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The exhibition, which will be on display until December 5th, is dedicated to awareness-raising to what happened during the Second World War because of the borders and barriers. Photo: MMC RTV SLO/A. S.

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Make this land German, Italian, Hungarian, Croatian! What were the consequences of the borders after the occupation?

The exhibition about borders in Slovenia during World War II
7. November 2018 ob 20:38
Ljubljana - MMC RTV SLO

The territory of today’s Slovenia was during the Second World War divided between four occupying countries and transposed with 560 kilometers of borders, barbed wires, high fences and also minefields. What consequences has this left on nature and people shows the exhibition located in the lobby of the Faculty of Arts in Ljubljana.

The exhibition Border stones, barbed wire, watchtowers, and minefields. Life by the occupation borders in Slovenia, 1941–1945 shows the results of researchers from the Department of History at the Faculty of Arts in Ljubljana, Anton Melik Geographical Institute ZRC Sazu, the Faculty of Education and the Institute of Contemporary History in Ljubljana, who are searching in the archives, on the field and among people to find answers about the location of the borders during the Second World War and how did the borders affect the people.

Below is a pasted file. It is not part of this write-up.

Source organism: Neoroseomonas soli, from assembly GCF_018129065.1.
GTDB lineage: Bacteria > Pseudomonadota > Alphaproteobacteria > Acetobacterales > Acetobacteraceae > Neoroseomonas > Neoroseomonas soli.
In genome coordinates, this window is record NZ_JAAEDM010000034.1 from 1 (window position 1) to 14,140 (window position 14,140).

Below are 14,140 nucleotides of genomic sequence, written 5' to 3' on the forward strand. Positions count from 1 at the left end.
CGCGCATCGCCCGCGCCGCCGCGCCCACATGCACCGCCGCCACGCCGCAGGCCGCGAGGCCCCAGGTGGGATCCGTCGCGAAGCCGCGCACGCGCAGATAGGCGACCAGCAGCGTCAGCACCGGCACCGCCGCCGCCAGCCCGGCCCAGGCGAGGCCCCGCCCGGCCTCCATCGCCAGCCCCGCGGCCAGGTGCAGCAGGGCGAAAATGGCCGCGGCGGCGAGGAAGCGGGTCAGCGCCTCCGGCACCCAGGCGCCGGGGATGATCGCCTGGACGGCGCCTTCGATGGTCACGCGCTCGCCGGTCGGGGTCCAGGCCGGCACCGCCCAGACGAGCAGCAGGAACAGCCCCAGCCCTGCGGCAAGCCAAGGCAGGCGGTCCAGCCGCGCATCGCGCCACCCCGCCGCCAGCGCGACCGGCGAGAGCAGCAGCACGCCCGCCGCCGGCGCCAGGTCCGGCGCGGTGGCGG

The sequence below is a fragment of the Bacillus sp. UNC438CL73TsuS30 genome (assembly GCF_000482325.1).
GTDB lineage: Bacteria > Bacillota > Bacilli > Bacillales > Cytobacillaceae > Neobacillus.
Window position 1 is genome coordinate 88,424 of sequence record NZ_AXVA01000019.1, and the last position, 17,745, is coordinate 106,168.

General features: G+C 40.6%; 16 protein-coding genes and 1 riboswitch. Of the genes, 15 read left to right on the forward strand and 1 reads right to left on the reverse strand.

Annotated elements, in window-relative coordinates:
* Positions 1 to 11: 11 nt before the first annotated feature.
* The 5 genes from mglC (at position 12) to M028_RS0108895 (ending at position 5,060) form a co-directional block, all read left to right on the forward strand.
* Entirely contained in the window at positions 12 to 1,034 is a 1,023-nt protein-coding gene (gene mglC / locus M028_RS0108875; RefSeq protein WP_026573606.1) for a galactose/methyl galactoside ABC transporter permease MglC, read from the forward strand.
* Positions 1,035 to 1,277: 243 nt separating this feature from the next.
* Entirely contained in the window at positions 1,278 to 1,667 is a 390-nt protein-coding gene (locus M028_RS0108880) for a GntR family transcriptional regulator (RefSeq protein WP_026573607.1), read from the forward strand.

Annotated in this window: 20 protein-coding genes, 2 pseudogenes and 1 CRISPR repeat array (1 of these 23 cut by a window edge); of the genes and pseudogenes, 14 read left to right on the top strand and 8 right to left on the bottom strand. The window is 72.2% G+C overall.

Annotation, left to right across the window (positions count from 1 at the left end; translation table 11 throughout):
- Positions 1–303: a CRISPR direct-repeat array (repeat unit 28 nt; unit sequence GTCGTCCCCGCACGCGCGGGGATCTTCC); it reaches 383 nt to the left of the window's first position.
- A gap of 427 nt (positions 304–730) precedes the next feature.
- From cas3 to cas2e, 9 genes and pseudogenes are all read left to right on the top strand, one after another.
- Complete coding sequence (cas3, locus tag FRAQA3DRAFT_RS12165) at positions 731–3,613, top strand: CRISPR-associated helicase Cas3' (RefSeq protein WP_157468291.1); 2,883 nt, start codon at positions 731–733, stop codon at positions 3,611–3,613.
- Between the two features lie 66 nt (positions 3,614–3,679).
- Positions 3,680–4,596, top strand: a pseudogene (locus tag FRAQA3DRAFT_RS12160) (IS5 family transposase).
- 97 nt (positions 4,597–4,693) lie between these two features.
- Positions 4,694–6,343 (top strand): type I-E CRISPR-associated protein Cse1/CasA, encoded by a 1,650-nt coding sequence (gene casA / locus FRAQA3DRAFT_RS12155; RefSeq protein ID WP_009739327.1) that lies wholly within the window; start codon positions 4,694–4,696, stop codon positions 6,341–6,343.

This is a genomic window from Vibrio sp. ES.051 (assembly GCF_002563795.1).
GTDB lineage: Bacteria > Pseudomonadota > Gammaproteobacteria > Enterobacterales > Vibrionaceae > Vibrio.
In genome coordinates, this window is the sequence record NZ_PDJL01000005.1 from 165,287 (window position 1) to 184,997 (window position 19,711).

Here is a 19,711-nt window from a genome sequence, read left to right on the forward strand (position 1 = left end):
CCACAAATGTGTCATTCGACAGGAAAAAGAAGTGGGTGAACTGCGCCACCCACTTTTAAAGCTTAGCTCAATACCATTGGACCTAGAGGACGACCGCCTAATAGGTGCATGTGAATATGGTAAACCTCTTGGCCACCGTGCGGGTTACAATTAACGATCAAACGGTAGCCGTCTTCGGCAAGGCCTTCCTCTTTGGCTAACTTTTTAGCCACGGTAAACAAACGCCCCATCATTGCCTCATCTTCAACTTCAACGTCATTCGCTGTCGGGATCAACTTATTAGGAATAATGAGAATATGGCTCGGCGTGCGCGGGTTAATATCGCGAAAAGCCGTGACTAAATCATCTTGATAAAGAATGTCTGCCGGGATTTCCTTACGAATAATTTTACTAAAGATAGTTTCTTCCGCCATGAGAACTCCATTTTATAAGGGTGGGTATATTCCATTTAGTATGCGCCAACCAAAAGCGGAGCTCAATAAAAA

Historian Peter Mikša says that the researchers never obtained the information where the borders actually took place. Because of that, they went on the field and searched for the remains in nature with the help of geographical maps, which were prepared by their colleagues from the Department of Geography, who drew the borders.

“We found out that the German border was the most protected one. The Germans decided to add the occupied regions of Gorenjska, Carinthia and Lower Styria to the German Reich and this was the southern border of the Reich. Because of that, it was strictly protected by four-meter-wide minefields, wire and four-meter-high fence, which prevented the crossing of the border. The crossing was possible only at protected passages,” explains Mikša.

The exhibition, which will be on display until December 5th, is dedicated to awareness-raising to what happened during the Second World War because of the borders and barriers.

Ana Svenšek; translated by K. Sm.; photo: Božidar Flajšman
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